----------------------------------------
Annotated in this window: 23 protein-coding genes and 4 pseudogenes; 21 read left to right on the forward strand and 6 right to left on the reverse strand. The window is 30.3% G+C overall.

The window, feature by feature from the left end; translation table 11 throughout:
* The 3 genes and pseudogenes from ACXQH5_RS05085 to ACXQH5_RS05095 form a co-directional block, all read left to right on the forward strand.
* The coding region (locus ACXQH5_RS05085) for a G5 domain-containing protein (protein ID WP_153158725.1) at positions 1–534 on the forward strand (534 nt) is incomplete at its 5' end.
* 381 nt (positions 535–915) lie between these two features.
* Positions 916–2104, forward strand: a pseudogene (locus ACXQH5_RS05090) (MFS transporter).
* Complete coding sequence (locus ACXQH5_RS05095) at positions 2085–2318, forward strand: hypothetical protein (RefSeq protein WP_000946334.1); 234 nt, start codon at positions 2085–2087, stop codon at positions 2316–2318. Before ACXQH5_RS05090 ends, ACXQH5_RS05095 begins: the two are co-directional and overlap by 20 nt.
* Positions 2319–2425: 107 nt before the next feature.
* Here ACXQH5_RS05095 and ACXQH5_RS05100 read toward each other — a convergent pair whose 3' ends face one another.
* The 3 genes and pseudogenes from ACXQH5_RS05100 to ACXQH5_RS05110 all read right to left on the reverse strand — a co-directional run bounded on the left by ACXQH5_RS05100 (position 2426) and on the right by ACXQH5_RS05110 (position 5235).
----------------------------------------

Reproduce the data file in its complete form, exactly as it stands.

Annotated in this window: 23 protein-coding genes and 4 pseudogenes; 21 read left to right on the forward strand and 6 right to left on the reverse strand. The window is 30.3% G+C overall.

The window, feature by feature from the left end; translation table 11 throughout:
* The 3 genes and pseudogenes from ACXQH5_RS05085 to ACXQH5_RS05095 form a co-directional block, all read left to right on the forward strand.
* The coding region (locus ACXQH5_RS05085) for a G5 domain-containing protein (protein ID WP_153158725.1) at positions 1–534 on the forward strand (534 nt) is incomplete at its 5' end.
* 381 nt (positions 535–915) lie between these two features.
* Positions 916–2104, forward strand: a pseudogene (locus ACXQH5_RS05090) (MFS transporter).
* Complete coding sequence (locus ACXQH5_RS05095) at positions 2085–2318, forward strand: hypothetical protein (RefSeq protein WP_000946334.1); 234 nt, start codon at positions 2085–2087, stop codon at positions 2316–2318. Before ACXQH5_RS05090 ends, ACXQH5_RS05095 begins: the two are co-directional and overlap by 20 nt.
* Positions 2319–2425: 107 nt before the next feature.
* Here ACXQH5_RS05095 and ACXQH5_RS05100 read toward each other — a convergent pair whose 3' ends face one another.
* The 3 genes and pseudogenes from ACXQH5_RS05100 to ACXQH5_RS05110 all read right to left on the reverse strand — a co-directional run bounded on the left by ACXQH5_RS05100 (position 2426) and on the right by ACXQH5_RS05110 (position 5235).